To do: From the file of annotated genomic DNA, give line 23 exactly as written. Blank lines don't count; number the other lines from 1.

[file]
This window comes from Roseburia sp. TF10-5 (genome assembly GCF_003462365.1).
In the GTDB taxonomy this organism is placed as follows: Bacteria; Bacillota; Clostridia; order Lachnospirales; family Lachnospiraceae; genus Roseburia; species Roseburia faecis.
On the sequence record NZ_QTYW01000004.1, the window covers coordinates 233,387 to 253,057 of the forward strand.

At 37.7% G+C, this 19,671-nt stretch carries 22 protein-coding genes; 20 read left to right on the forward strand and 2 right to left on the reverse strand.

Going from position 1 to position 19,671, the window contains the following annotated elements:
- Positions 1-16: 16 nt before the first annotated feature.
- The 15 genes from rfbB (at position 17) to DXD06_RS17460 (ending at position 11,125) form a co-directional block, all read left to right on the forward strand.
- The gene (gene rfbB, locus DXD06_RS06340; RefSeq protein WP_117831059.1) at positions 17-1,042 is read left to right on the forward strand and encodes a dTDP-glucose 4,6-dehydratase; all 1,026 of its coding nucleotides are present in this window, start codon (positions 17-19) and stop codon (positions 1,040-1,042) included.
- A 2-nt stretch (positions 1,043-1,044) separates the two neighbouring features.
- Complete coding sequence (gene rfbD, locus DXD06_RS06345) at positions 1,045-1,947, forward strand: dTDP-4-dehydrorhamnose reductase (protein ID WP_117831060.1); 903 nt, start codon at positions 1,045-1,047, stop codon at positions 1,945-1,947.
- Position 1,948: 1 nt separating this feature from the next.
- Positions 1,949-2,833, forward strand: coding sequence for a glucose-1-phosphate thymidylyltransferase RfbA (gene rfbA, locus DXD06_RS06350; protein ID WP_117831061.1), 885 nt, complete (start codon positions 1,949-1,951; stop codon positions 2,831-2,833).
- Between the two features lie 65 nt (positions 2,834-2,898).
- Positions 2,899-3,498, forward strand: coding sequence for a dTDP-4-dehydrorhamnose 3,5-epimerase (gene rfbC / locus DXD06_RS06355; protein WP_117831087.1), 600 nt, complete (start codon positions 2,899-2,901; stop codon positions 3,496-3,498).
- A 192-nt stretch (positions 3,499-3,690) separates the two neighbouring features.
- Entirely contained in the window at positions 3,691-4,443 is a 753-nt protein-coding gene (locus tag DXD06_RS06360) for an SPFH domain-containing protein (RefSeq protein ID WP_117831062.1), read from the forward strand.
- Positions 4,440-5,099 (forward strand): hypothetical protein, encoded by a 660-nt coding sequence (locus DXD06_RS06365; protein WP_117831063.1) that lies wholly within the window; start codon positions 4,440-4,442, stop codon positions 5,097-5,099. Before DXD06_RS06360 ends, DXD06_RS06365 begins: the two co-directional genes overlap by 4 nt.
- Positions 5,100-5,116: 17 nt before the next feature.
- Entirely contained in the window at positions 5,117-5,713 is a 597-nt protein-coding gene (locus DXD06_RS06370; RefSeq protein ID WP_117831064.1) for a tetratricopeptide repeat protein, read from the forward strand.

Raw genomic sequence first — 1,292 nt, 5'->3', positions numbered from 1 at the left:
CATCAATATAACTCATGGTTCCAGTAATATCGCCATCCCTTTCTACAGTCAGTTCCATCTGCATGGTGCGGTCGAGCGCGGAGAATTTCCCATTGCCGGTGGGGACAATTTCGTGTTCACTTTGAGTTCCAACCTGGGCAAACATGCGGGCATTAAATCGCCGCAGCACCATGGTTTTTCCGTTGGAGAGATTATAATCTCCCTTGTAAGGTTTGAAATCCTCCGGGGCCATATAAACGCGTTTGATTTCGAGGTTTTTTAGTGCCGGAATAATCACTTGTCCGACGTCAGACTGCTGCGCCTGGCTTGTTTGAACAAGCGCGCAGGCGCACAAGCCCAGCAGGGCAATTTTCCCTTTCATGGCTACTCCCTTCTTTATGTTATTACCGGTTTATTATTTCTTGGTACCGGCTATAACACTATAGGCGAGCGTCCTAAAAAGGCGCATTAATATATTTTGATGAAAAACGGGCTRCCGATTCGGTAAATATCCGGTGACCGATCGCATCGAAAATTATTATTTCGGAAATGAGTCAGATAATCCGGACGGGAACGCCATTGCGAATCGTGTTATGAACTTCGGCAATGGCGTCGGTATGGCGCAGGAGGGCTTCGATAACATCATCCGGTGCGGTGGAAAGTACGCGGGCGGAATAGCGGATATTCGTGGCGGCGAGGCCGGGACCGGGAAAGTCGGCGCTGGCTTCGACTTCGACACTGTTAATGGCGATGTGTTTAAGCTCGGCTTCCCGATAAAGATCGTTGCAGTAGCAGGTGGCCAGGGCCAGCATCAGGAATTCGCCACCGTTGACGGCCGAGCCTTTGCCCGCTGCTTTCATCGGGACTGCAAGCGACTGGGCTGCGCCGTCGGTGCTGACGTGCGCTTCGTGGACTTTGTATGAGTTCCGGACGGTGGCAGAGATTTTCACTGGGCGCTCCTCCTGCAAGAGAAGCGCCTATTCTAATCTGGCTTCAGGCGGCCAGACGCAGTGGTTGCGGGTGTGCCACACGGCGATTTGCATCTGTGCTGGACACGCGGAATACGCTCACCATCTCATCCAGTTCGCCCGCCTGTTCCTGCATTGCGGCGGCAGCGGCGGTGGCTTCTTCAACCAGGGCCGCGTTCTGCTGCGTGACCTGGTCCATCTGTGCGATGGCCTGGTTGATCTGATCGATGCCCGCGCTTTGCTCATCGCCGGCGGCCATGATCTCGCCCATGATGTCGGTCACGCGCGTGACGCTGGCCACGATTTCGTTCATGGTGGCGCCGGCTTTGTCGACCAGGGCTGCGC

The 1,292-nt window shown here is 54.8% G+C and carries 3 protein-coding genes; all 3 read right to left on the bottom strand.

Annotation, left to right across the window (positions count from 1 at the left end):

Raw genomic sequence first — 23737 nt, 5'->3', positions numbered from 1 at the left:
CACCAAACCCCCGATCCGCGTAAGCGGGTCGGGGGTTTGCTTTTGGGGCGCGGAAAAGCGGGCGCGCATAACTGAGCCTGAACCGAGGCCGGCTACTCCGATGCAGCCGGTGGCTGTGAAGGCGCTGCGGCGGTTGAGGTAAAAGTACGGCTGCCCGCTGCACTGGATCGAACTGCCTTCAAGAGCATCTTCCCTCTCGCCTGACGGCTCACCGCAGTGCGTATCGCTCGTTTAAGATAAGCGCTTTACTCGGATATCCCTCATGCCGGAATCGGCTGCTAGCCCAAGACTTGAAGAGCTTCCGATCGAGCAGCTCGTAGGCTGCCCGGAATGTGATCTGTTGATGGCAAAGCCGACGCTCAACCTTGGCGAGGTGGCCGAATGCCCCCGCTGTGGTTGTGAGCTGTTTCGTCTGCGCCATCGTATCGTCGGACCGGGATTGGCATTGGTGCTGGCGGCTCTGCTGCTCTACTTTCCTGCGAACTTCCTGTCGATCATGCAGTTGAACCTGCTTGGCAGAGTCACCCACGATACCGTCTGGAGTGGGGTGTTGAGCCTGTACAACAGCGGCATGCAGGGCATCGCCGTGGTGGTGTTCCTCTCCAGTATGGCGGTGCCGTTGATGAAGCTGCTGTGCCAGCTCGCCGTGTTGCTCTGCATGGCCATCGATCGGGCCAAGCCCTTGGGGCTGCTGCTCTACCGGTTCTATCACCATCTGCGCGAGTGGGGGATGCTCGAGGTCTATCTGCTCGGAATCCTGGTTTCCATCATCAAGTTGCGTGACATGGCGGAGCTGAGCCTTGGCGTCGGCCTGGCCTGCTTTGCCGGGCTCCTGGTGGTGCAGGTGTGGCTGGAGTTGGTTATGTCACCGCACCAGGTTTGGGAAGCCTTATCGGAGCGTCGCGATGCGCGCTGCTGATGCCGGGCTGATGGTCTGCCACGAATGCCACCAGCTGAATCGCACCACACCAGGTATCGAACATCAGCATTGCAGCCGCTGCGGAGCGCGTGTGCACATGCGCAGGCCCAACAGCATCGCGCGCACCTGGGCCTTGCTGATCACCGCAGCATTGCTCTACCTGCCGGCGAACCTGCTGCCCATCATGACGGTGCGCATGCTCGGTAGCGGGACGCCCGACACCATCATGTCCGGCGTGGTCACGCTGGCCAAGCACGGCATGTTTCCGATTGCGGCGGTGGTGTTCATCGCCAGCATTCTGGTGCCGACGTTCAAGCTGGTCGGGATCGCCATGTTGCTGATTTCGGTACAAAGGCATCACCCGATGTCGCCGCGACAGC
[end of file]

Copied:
Annotation, left to right across the window (positions count from 1 at the left end):